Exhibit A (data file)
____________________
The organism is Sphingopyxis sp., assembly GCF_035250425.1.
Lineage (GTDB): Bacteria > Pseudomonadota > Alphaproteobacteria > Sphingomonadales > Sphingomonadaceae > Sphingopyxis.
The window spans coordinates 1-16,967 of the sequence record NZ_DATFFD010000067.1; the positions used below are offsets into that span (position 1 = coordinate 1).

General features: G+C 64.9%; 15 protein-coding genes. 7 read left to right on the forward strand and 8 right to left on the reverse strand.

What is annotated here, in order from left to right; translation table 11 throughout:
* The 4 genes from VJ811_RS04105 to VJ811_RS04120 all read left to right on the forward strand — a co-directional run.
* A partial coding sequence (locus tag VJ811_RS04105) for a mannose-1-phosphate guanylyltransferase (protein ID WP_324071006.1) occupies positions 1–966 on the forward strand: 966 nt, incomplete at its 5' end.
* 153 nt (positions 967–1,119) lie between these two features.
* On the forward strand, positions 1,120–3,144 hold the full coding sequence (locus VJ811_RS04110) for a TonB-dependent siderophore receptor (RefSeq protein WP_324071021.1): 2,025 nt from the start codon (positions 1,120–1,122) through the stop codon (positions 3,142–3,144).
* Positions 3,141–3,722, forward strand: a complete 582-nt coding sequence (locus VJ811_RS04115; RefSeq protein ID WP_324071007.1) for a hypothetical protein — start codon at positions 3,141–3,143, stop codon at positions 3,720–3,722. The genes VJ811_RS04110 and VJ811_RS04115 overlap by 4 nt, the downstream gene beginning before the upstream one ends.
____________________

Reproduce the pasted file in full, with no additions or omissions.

The organism is Sphingopyxis sp., assembly GCF_035250425.1.
Lineage (GTDB): Bacteria > Pseudomonadota > Alphaproteobacteria > Sphingomonadales > Sphingomonadaceae > Sphingopyxis.
The window spans coordinates 1-16,967 of the sequence record NZ_DATFFD010000067.1; the positions used below are offsets into that span (position 1 = coordinate 1).

General features: G+C 64.9%; 15 protein-coding genes. 7 read left to right on the forward strand and 8 right to left on the reverse strand.

What is annotated here, in order from left to right; translation table 11 throughout:
* The 4 genes from VJ811_RS04105 to VJ811_RS04120 all read left to right on the forward strand — a co-directional run.
* A partial coding sequence (locus tag VJ811_RS04105) for a mannose-1-phosphate guanylyltransferase (protein ID WP_324071006.1) occupies positions 1–966 on the forward strand: 966 nt, incomplete at its 5' end.
* 153 nt (positions 967–1,119) lie between these two features.
* On the forward strand, positions 1,120–3,144 hold the full coding sequence (locus VJ811_RS04110) for a TonB-dependent siderophore receptor (RefSeq protein WP_324071021.1): 2,025 nt from the start codon (positions 1,120–1,122) through the stop codon (positions 3,142–3,144).
* Positions 3,141–3,722, forward strand: a complete 582-nt coding sequence (locus VJ811_RS04115; RefSeq protein ID WP_324071007.1) for a hypothetical protein — start codon at positions 3,141–3,143, stop codon at positions 3,720–3,722. The genes VJ811_RS04110 and VJ811_RS04115 overlap by 4 nt, the downstream gene beginning before the upstream one ends.